What Rick Scott and Barack Obama have to say about education

No one would identify Florida Gov. Rick Scott as a philosophical soul mate to Barack Obama, but Scott’s remarks on education during last evening’s State of the State address bore many similarities to the State of the Union and another recent speech Obama gave in Miami during a visit with Jeb Bush. His 450-word passage on “an education system full of new energy” seemed almost Obama-like. He spoke to the importance of revamping the way we evaluate teachers and increasing the number of charter schools — both of which are touchstones of Obama’s education agenda.

Notably, Scott stayed away from his more controversial ideas for school vouchers, and he was silent on the subject of virtual education, which he called “a critical component of the future education” during his campaign. There’s nothing to indicate that Scott will soften his ambitions to expand school choices, including private options, but it’s interesting to compare his remarks on education with those of the president.

From Scott, on school performance:

… we can all agree that measuring results is a key aspect of education. We must test our students, and we must evaluate our educators. Those measurements need to be fair and thoughtful, and they need to have rewards and consequences. We must also analyze how much education money is spent in the classroom versus the amount spent on administration and capital outlays.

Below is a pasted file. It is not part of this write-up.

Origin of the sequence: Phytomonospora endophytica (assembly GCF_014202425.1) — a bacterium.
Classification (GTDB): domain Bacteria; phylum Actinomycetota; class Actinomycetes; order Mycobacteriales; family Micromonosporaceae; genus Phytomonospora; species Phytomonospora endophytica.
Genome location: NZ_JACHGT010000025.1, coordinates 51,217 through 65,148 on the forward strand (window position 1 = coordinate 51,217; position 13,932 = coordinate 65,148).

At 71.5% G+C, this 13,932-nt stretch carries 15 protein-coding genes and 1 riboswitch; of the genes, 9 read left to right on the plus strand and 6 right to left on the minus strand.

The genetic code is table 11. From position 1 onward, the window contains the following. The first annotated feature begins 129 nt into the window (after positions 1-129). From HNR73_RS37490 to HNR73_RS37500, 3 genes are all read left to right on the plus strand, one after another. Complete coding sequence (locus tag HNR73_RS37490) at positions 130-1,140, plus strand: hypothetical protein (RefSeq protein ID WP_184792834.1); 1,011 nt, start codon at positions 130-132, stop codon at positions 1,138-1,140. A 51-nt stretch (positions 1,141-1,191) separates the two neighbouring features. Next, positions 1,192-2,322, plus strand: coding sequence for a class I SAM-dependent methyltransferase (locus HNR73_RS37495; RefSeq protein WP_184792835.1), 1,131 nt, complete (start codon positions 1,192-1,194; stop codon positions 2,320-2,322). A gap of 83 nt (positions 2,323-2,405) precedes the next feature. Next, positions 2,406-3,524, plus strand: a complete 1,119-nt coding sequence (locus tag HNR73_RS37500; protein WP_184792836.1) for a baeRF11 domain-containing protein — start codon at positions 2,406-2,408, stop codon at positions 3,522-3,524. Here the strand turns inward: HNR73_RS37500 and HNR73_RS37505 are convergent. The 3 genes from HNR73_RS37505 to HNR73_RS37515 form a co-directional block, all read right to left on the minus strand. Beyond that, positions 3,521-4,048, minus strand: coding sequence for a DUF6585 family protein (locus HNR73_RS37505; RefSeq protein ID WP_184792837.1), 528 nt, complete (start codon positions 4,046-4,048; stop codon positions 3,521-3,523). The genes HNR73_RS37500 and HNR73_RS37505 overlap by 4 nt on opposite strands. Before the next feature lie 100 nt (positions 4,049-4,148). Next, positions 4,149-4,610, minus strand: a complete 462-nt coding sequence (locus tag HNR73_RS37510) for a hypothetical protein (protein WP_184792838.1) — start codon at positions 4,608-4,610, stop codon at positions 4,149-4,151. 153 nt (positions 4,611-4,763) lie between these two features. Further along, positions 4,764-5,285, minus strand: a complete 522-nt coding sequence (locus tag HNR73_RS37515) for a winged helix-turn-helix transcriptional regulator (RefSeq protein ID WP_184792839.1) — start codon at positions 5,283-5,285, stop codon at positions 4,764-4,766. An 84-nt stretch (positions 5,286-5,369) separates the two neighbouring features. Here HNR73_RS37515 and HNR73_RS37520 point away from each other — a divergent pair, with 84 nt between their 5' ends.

From Obama’s State of the Union:

When a child walks into a classroom, it should be a place of high expectations and high performance. But too many schools don’t meet this test. That’s why instead of just pouring money into a system that’s not working, we launched a competition called Race to the Top. To all 50 states, we said, “If you show us the most innovative plans to improve teacher quality and student achievement, we’ll show you the money.” Race to the Top is the most meaningful reform of our public schools in a generation. For less than 1 percent of what we spend on education each year, it has led over 40 states to raise their standards for teaching and learning. And these standards were developed, by the way, not by Washington, but by Republican and Democratic governors throughout the country.

From Scott on charter schools:

I am calling for an increase in the number of charter schools — which are public schools that are allowed to work independently of their school board and can innovate in ways that encourage all schools to improve. With us here today is the principal of a very successful charter school — Sonia Mitchell of Florida International Academy. This charter school moved from an “F” school to an “A” school. Ms. Mitchell attributes their success to the passion of great educators and weekly measurements of student outcomes.

From Obama’s speech last week in Miami:

… the good news is we know what works. We can see it in schools and communities across the country every day … We can see it in Mastery Charter School in Philadelphia, where four times as many students are proficient in math, and violence is down 80 percent compared to just a few years ago.

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